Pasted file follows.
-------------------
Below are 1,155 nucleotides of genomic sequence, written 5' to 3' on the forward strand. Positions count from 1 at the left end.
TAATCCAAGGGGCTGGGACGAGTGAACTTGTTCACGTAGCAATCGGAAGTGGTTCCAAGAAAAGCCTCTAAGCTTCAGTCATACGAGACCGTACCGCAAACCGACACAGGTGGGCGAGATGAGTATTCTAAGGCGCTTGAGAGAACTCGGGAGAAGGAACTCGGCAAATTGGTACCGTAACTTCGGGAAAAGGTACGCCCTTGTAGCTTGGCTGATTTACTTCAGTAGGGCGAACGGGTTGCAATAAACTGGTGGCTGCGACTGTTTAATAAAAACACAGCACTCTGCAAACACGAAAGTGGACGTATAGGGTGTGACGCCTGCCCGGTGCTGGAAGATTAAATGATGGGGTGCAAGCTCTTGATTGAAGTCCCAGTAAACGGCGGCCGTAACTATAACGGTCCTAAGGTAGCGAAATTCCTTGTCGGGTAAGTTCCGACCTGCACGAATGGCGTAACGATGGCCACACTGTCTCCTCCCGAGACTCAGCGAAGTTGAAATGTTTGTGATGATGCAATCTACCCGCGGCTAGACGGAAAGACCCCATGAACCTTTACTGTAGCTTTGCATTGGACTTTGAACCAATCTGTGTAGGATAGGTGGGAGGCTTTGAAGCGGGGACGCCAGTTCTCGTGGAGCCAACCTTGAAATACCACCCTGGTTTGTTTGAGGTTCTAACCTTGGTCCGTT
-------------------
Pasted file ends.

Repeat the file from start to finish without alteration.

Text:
Below are 1,155 nucleotides of genomic sequence, written 5' to 3' on the forward strand. Positions count from 1 at the left end.
TAATCCAAGGGGCTGGGACGAGTGAACTTGTTCACGTAGCAATCGGAAGTGGTTCCAAGAAAAGCCTCTAAGCTTCAGTCATACGAGACCGTACCGCAAACCGACACAGGTGGGCGAGATGAGTATTCTAAGGCGCTTGAGAGAACTCGGGAGAAGGAACTCGGCAAATTGGTACCGTAACTTCGGGAAAAGGTACGCCCTTGTAGCTTGGCTGATTTACTTCAGTAGGGCGAACGGGTTGCAATAAACTGGTGGCTGCGACTGTTTAATAAAAACACAGCACTCTGCAAACACGAAAGTGGACGTATAGGGTGTGACGCCTGCCCGGTGCTGGAAGATTAAATGATGGGGTGCAAGCTCTTGATTGAAGTCCCAGTAAACGGCGGCCGTAACTATAACGGTCCTAAGGTAGCGAAATTCCTTGTCGGGTAAGTTCCGACCTGCACGAATGGCGTAACGATGGCCACACTGTCTCCTCCCGAGACTCAGCGAAGTTGAAATGTTTGTGATGATGCAATCTACCCGCGGCTAGACGGAAAGACCCCATGAACCTTTACTGTAGCTTTGCATTGGACTTTGAACCAATCTGTGTAGGATAGGTGGGAGGCTTTGAAGCGGGGACGCCAGTTCTCGTGGAGCCAACCTTGAAATACCACCCTGGTTTGTTTGAGGTTCTAACCTTGGTCCGTT